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Intruder in the Dust(1949)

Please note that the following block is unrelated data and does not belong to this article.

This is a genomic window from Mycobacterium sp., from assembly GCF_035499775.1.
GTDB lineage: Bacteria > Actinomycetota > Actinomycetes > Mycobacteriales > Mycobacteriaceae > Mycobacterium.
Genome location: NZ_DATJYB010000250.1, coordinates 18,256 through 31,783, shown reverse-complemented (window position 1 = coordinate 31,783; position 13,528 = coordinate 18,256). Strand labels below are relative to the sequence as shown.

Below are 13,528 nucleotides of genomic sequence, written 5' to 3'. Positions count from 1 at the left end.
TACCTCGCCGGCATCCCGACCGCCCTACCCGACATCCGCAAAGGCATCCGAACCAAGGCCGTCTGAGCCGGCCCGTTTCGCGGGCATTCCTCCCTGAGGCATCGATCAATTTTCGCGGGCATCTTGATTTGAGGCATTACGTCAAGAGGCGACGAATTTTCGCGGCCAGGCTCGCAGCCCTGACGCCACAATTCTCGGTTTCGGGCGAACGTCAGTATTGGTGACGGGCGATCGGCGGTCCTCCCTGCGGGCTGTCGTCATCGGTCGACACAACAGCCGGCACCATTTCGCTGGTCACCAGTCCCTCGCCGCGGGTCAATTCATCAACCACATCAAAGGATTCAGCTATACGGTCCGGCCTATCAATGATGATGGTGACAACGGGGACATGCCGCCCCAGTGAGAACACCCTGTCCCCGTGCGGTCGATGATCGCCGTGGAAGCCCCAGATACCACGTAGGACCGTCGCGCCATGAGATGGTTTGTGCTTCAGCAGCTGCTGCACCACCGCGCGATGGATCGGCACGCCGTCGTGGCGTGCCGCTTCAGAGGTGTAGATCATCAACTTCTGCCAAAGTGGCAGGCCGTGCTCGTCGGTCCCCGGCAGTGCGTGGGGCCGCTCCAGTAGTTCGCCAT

The world of William Faulkner was not one in which the Golden Age of Hollywood would normally set its movies. In fact, this adaptation of his 1948 tale of a proud black man threatened with lynching when he’s accused of murder was only the third of his works to be filmed. MGM producer-director Clarence Brown, an expert at capturing American life on screen, was a friend of Faulkner’s and pushed the studio to option the book. Although he couldn’t work on the film officially because he was a contract writer for hire at Warner Bros., Faulkner helped the company scout locations in his native Mississippi, advised on the script and even coached leading man Juano Hernandez on his accent. This was the first major Hollywood film for Hernandez, who had acted previously in independently produced race films, and he was the breakout star of the film. Brown matched him with a solid Hollywood cast, including David Brian as his lawyer, Claude Jarman, Jr., who had starred in Brown’s The Yearling (1946), as the young man fighting to clear his name and Elizabeth Patterson as their elderly ally. Although the film lost money at the box office, it would later be acclaimed as groundbreaking in the depiction of African-American lives on screen. (d. Clarence Brown, 87m, 35mm)

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